Knowledge of a protein’s 3D structure can provide critical insights into aspects of its biological function: from catalytic mechanisms and protein–protein interactions to the reasons that specific gene mutations cause harmful disruptions.
Genome3D collates and presents data from resources that use the domain structures from the Structural Classification of Proteins (SCOP) and CATH classifications to provide predictions on sequences for which a structure may not yet have been solved. The SCOP and CATH databases classify protein domains derived from structurally characterized proteins deposited in the Protein Data Bank (PDB) (1
). Domains are classified into homologous superfamilies and fold groups (see ‘Materials and Methods’ for more information on SCOP and CATH).
Although both resources combine automated methods with manual curation to detect homologous domains, SCOP relies more heavily on manual curation. For CATH, homologs are automatically recognized using in-house structure comparison methods [SSAP (2
), CATHEDRAL (3
) and Hidden Markov Model (HMM)-based strategies (4
)]. In addition to differences in protocols for structure classification, SCOP and CATH use somewhat different criteria for recognizing domain boundaries in multi-domain structures. SCOP only recognizes domains that have been observed to recur in different multi-domain contexts, whereas CATH also use physical considerations such as globularity and compactness.
Although all five domain prediction methods in Genome3D exploit homology-based approaches to predict domain structures in uncharacterized protein sequences, different strategies are used (see ‘Materials and Methods’ section). Some (Gene3D, SUPERFAMILY) exploit HMM-based strategies for recognizing relatives of SCOP or CATH superfamilies. Others use more sensitive threading-based strategies, which detect much more remote homologues to SCOP (FUGUE, Phyre) or CATH (FUGUE, pDomTHREADER) superfamilies.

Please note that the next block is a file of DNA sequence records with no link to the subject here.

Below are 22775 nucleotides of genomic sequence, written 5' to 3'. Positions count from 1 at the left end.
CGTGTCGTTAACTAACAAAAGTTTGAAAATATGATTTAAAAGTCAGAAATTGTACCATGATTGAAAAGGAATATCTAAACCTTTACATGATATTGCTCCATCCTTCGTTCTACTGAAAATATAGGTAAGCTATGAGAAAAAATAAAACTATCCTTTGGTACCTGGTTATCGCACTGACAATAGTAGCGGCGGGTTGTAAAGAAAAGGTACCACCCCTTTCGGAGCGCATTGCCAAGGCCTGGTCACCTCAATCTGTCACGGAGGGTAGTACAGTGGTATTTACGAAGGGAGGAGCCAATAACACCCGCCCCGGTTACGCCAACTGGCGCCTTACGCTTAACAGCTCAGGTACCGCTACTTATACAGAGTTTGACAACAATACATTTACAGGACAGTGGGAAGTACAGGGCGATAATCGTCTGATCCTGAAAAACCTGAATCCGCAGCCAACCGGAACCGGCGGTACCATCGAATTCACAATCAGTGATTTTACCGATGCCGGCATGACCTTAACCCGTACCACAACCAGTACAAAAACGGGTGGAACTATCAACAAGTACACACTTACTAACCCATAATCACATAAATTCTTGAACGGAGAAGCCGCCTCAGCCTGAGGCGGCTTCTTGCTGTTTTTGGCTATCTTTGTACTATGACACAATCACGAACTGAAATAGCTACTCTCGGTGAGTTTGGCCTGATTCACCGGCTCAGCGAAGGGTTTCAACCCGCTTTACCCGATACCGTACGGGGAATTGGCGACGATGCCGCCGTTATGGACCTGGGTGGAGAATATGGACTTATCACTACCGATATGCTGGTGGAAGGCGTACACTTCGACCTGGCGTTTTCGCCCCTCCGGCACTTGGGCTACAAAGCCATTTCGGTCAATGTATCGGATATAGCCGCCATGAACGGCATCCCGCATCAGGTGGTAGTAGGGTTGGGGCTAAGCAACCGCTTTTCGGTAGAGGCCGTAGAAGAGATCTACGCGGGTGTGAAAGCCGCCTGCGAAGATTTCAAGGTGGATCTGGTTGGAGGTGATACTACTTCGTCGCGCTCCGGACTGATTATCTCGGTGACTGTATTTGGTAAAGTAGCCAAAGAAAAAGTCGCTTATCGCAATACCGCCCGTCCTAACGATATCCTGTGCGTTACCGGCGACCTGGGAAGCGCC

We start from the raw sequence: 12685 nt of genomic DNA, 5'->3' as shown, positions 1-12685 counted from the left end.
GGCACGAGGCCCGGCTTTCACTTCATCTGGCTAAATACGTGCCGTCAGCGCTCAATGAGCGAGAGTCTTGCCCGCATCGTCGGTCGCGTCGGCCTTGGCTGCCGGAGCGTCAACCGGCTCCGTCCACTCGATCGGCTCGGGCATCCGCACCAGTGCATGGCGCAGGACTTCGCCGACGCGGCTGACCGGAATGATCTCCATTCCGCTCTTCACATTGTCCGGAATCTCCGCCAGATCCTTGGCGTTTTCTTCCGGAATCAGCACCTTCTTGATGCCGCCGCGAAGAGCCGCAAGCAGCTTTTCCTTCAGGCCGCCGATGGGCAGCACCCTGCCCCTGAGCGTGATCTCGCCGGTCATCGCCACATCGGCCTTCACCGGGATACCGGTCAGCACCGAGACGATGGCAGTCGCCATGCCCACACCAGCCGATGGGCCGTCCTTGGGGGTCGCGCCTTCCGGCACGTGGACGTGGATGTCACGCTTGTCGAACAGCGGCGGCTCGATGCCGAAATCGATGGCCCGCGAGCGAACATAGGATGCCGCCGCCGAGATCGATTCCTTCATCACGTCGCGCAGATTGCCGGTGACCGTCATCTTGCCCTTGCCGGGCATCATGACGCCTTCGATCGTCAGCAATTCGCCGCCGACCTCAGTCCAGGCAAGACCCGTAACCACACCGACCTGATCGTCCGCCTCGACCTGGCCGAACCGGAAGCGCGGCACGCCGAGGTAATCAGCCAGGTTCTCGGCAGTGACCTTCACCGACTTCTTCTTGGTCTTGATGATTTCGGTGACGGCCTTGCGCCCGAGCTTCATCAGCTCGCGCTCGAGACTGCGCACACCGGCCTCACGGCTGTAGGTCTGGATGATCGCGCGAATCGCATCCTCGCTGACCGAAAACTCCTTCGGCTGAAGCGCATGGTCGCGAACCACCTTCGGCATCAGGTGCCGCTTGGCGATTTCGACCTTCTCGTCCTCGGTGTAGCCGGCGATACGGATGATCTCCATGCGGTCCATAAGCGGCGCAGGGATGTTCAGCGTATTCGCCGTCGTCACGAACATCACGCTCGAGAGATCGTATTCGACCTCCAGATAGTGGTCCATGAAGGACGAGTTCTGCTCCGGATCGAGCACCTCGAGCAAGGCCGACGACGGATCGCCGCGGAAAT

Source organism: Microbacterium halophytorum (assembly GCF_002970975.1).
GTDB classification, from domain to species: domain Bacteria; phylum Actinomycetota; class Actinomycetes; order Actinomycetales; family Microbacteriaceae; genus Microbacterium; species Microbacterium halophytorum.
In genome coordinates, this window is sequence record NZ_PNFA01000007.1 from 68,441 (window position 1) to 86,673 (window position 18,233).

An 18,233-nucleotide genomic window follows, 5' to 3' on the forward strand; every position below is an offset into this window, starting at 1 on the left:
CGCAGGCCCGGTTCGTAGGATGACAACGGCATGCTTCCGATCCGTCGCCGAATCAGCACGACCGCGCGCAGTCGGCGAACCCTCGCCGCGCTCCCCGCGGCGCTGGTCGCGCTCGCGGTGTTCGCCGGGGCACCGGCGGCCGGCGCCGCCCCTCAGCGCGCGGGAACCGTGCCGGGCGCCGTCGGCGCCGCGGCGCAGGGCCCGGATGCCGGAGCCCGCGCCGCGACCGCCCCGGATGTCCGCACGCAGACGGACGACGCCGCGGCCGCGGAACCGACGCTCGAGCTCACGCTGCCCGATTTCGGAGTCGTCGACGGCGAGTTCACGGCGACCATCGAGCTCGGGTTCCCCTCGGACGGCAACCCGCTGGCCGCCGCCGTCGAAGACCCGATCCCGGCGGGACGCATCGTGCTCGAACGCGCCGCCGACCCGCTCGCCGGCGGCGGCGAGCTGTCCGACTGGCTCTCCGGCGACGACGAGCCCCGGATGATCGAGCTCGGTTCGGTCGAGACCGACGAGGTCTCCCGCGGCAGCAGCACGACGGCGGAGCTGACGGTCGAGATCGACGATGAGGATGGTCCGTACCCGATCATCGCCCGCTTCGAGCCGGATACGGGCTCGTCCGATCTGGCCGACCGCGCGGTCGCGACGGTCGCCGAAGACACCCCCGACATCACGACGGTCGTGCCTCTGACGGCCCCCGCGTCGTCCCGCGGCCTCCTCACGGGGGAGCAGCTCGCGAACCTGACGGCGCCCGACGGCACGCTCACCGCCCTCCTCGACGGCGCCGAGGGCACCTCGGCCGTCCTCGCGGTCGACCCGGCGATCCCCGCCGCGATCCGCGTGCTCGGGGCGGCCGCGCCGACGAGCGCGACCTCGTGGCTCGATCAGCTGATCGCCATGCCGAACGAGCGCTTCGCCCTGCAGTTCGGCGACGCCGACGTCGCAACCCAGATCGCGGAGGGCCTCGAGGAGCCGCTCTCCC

All five resources are widely used by the biology community to obtain structure predictions and annotations for their sequences. However, it is clear that, especially in the cases of remote homologues, none of the methods is guaranteed to provide the correct answer. Therefore, a major aim of the resource is to display predictions from all the groups so that users can identify regions that are more likely to be correct because there is extensive agreement between the resources. This information is displayed in a highly intuitive fashion. Furthermore, users can easily follow links from Genome3D to any of the individual resources if they need more information.
Thus Genome3D is analogous to InterPro in providing comparisons between domain family annotations supplied by different resources. A major difference with InterPro, however, is the fact that Genome3D provides structural annotations for very remote homologues in domain families (i.e. predictions from FUGUE, pDomTHREADER, Phyre). These annotations are not provided in InterPro. Furthermore, <50% of the structure annotations provided by Gene3D/SUPERFAMILY are displayed in InterPro, and no predicted 3D models are provided by InterPro. Instead, it focuses mainly on sequence-based family resources. Thus, Genome3D is an important complementary resource.
Structure data, and in particular the 3D models provided by Genome3D, are important in understanding the mechanisms by which proteins function. For example, 3D structure can help identify highly conserved residues clustering in active site regions. It is becoming increasingly important in interpreting the impacts of genetic variants identified by the next generation sequencing projects. These correspond to non-synonymous single nucleotide polymorphisms (nsSNPs) and alternative splice variants that can affect the structure of the protein and its ability to perform its function. For example, mutations of residues in or close to the active site have been found to be implicated in some cancers (5
). By providing 3D models and information on regions of high and low confidence in the domain predictions, Genome3D can help biologists and biomedical researchers determine whether genetic variations, e.g. nsSNPs, are likely to damage the structure and thereby affect the proper functioning of the protein.